This is where Multi Monitor Wallpaper comes into play. No longer are you forced to open photoshop and manually split the wallpaper into parts and attempt to align it perfectly for your display setup, only to find you misses it by a few pixels. With Multi Monitor Wallpaper, you can now get a wallpaper to span across your displays perfectly every time. Read on for our in-depth review of the app. (more…)

The CD data disk came as a revolution when it arrived. Before the most common storage method was still the 3.5″ floppy disk that held only 1.4 MB. The size of programs was rapidly increasing and many popular programs already came on a dozen or more disks and a bad floppy disk was all too common. The arrival of the CD made larger programs and games not just easier, but possible in the days when dial up Internet was still the norm. The DVD soon followed and increased the amount of data on a single disk to 4.7 GB and also brought the digital movie to the computer user.

Installing software now most often comes from a download, whether from the Mac App Store or the vendor’s web site. The DVD adds space and weight that can seem unnecessary. Apple now shows no concerns about removing the drive to shrink the size of their computers. The MacBook Air doesn’t come with a DVD drive to save space and the new MacBook Retina also removed the DVD drive. The trend is clear that Apple considers these drives to be unimportant and best relegated to an external drive in the rare times it’s needed.

Still, computer users can’t quite completely ignore the CD and DVD yet. Most boxed software, which now is relegated to mainly large suites like Microsoft Office or Creative Suite, still comes on a DVD or CD. While digital downloads of both movies and music are the future, many of us also have DVD or Blu-ray movie collections and even (gasp) CD music collections that we’d like to bring with us to the digital world. Here we’ll look at a few programs either included with your Mac or freely available that will help you deal with those physical disks still lying around. An external DVD drive will allow you to get anything on those disks to you Mac with the programs below.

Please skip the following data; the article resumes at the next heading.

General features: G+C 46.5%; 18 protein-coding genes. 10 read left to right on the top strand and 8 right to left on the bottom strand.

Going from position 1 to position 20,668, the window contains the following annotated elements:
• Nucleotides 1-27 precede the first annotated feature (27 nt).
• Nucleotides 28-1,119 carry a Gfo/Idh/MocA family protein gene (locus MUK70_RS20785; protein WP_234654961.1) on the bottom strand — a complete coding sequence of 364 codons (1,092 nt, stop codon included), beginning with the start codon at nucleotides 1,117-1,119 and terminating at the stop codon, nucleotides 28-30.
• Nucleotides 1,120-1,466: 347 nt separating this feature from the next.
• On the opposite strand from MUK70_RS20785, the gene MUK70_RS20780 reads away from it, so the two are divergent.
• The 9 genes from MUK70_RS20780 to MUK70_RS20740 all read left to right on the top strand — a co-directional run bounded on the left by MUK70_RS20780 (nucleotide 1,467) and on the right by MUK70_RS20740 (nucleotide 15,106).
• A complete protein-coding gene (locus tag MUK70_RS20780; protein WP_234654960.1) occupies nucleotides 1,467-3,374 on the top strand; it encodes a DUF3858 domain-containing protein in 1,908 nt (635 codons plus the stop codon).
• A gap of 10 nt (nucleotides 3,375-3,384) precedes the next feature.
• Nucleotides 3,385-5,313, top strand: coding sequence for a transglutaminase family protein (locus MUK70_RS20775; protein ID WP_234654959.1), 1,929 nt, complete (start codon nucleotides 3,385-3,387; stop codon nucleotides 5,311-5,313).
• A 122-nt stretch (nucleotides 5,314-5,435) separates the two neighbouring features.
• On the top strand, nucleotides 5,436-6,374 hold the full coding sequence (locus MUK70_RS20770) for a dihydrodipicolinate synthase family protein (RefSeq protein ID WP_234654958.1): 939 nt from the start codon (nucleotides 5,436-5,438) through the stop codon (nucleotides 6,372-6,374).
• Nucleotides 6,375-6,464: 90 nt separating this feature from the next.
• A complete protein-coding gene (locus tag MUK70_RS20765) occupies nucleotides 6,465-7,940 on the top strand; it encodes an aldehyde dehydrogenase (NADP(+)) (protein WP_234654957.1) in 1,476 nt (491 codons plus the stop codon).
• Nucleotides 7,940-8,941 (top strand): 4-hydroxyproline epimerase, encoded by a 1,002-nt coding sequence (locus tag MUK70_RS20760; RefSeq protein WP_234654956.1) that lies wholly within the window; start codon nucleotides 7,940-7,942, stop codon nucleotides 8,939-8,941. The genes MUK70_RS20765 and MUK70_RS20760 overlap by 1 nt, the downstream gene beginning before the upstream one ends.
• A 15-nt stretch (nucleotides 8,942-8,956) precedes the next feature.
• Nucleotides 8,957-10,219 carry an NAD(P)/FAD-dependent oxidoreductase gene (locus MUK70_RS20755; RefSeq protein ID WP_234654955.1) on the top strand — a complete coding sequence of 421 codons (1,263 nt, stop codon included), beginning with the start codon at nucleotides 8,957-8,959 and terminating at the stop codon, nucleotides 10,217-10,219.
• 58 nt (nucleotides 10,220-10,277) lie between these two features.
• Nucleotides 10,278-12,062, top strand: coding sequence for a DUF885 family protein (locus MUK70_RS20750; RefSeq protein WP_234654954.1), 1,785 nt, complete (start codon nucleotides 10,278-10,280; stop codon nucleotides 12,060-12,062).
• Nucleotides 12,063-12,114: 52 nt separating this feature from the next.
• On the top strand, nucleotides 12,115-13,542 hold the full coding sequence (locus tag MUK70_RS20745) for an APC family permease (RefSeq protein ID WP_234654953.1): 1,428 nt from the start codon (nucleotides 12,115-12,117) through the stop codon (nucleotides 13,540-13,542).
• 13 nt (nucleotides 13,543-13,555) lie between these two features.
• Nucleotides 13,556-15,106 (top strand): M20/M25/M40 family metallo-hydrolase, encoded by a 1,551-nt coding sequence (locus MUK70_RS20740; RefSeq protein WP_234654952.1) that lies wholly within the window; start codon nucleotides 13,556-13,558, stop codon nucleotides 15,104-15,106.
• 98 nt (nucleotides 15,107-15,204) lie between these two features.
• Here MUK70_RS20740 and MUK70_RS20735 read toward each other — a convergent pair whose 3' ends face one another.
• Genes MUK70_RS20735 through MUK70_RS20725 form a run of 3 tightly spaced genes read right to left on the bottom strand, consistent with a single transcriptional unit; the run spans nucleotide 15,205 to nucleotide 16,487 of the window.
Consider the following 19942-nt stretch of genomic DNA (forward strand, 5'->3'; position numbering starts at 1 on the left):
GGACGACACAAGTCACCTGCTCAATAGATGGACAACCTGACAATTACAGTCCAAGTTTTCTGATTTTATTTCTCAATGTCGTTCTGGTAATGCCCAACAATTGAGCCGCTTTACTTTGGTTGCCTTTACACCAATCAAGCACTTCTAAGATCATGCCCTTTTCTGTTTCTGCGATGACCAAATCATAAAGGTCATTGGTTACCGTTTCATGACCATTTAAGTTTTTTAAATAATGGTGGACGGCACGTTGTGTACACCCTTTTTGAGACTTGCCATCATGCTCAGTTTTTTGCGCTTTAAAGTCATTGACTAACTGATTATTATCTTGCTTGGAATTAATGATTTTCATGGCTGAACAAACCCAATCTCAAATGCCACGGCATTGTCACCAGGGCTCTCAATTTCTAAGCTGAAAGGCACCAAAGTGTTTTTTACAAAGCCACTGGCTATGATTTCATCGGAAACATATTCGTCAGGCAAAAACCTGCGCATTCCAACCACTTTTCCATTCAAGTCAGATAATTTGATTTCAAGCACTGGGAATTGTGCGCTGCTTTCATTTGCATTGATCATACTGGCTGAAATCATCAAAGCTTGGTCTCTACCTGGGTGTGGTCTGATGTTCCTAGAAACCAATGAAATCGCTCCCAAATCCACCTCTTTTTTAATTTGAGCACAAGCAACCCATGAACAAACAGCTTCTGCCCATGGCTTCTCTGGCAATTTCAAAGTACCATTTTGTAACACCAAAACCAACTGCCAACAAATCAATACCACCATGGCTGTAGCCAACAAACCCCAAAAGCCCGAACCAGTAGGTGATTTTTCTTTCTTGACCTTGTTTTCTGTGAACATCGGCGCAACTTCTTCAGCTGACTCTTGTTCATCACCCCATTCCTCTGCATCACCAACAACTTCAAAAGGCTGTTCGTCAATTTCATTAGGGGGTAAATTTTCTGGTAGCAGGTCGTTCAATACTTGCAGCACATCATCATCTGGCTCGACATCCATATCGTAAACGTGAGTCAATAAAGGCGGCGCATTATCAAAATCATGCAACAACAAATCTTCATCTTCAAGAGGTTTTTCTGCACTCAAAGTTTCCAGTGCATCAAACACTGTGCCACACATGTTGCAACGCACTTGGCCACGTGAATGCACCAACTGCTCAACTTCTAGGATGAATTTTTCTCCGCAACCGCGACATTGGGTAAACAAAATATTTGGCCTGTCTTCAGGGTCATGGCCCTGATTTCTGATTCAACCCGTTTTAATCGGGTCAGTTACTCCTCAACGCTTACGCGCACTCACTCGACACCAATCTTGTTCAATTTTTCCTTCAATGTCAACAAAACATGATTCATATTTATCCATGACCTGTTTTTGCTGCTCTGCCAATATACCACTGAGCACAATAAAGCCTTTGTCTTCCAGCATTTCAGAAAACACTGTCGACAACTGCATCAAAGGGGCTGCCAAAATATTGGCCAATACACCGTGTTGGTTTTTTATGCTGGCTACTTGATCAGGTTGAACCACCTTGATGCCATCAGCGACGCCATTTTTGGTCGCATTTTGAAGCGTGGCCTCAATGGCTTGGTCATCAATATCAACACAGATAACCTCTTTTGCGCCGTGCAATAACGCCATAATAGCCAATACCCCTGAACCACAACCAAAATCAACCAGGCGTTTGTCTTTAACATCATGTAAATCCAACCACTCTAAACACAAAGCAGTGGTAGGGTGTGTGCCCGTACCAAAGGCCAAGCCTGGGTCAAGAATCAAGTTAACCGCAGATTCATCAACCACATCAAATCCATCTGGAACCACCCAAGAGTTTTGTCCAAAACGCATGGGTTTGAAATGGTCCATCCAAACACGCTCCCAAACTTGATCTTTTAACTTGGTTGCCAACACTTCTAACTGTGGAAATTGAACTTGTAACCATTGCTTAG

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Slowly we have seen how Apple has implemented iOS features into the Mac, and have made them work delightfully. Lion was aimed right at making the Mac more intuitive and more iOS like. Everything from the scrolling direction to the gestures were all improved with the iOS experience in mind, and it shows.

But there are still plenty of things that iOS has that Mac OS X doesn’t. For example, the cool little copy and paste pop up menu. Today we are reviewing an app called PopClip that brings this functionality to the Mac. How well does it work? Read on to find out!

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rooSwitch is now the new SwitchUp from Irradated Software. It’s mostly the same as in our review here, but now with menu options. Our article still refers to it as rooSwitch, but if you want to try it out, SwitchUp is essentially the same app, just updated and with a new name.

Do you ever wish you could set up an app’s preferences, then create another profile with a completely different set of preferences?

rooSwitch is a unique app that does exactly that. Read on to see how you can put this incredibly useful app to work.

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Creating an outline is a handy way to organize, plan and brainstorm. One of the strengths of the outline is its hierarchical linear relationship among the topics in the list. That can also be one of its limitations, as the list can become long and start feeling one-dimensional.

The outliner Tree tries to remedy this with a twist on the standard outlining format. In Tree you can expand your outlines horizontally, as well as vertically. Today we’re going to take a look at whether or not the approach Tree takes actually bears fruit.